Supply Chain Visibility – What It Means and Why It Matters

Supply Chain Visibility – What It Means and Why It Matters

21. May 2021

Supply chain visibility has become a widespread term and one of the megatrends in logistics. At the same time, the implementation of supply chain visibility is currently one of the greatest challenges for companies. Smart digital tools already exist in many functional areas. Still, many companies only make limited use of the advantages of digital tools for their supply chain.

Supply Chain Visibility – More than Track and Trace

A track and trace system helps to locate and track the exact location of goods. However, there is much more to supply chain visibility than just track and trace. Supply chain visibility means not only seeing where the goods are currently located, but also transparently mapping the processes and being able to assign responsibilities ultimately gaining an overall view of the entire supply chain.

Why is Supply Chain Visibility more important than ever?

The Corona pandemic has shown how strongly external influences can affect supply chains. Digitization and resilience are key factors that determine how a company can respond to crises. Particularly in the case of global supply chains and high volatilities, external influences are increasingly leading to severe impairments. According to a study by the Fraunhofer Institute for Manufacturing Engineering and Automation IPA, experts also anticipate a much faster-moving and more dynamic future. This is because customers expect more flexibility in the delivery of goods and product selection. 

Benefits of a transparent supply chain

Manage complexity

Supply chains are becoming increasingly complex, especially if the company operates on a global scale. TheySupply chains are thus becoming less transparent and it is increasingly more challenging to maintain an overview of all processes. Often, only parts of the supply chain are visible, and the overall view however, is missing. A transparent supply chain helps to uncover where things may be going wrong and how processes can be improved, hence helping business decision makers making timely decisions, minimizing risk and costs.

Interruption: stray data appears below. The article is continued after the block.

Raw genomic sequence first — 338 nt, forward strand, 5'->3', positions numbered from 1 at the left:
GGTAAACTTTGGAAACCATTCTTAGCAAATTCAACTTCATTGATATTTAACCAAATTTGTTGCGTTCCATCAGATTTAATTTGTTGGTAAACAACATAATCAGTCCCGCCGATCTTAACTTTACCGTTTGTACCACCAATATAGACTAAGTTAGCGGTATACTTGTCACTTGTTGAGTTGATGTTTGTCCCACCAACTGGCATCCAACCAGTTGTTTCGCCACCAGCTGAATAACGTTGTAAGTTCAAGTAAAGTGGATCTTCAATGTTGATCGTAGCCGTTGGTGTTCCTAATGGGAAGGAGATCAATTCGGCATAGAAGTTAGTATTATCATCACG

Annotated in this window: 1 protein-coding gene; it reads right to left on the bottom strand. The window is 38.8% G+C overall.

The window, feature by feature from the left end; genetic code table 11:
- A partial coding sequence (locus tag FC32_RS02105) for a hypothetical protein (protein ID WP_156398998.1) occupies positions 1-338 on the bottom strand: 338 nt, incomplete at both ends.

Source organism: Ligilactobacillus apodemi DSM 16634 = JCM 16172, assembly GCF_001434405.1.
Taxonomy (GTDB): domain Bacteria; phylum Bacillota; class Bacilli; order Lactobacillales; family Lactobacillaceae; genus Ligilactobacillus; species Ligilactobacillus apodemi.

Meet customer requirements

Customer requirements are constantly increasing. Customers want to know exactly: How far the delivery has progressed, how long do I have to wait for my goods? Should I expect a delay? They also expect ever faster deliveries without complications. 

Minimize risks and respond faster to disruptions 

With the growing complexity of global supply chains, the risks of far-reaching damage due to unforeseen events are increasing at the same time. Political influences, the failure of machines or the insolvency of suppliers can also be possible triggers for disruptions. The consequences are bottlenecks, high costs, and in some cases even a threat to the company’s existence. In order to minimize far-reaching damage, a fast reaction capability is required. In the best case, a transparent supply chain can optimize faulty processes in advance, in order to keep the susceptibility to disruptions low.

Improve business agility and speed to the market

An agile supply chain is characterized above all by the ability to: react flexibly, self-learn and react innovatively to market changes. A transparent supply chain provides the basis for rapid adaptability and responsiveness. Short-term and long-term changes within the supply chain can thus be realized much faster. 

Strengthen process efficiency and reduce costs

The economic success of a company is closely linked to the efficiency of its supply chains. A company with a well-managed supply chain can significantly reduce all operational costs associated with that chain. Lengthy communication loops due to ambiguities and changes also lead to inefficient processes, and this can be avoided through supply chain transparency. 

Create a fundamental basis for decisions 

Making decisions even in unexpected situations is part of daily business for every supply chain manager. Even to make long-term decisions on a sound basis, complete information is needed above all. This means information about the current state and how the decision might affect it. This is exactly where supply chain visibility helps to have a picture of the overall situation at all times.

Implementation still a major challenge 

Many companies are well aware of the benefits of a transparent supply chain, however implementation is still a major challenge. Especially for medium-sized companies, it is still difficult to find suitable solutions. A high implementation effort, high costs and a lack of resources slow down many companies. We at are working on solutions that make it possible to achieve a high level of transparency along the supply chain andeven without any upfronthigh investment costs. If you would like to learn more about this topic, simply attend one of our webinars or arrange a consultation with us. 

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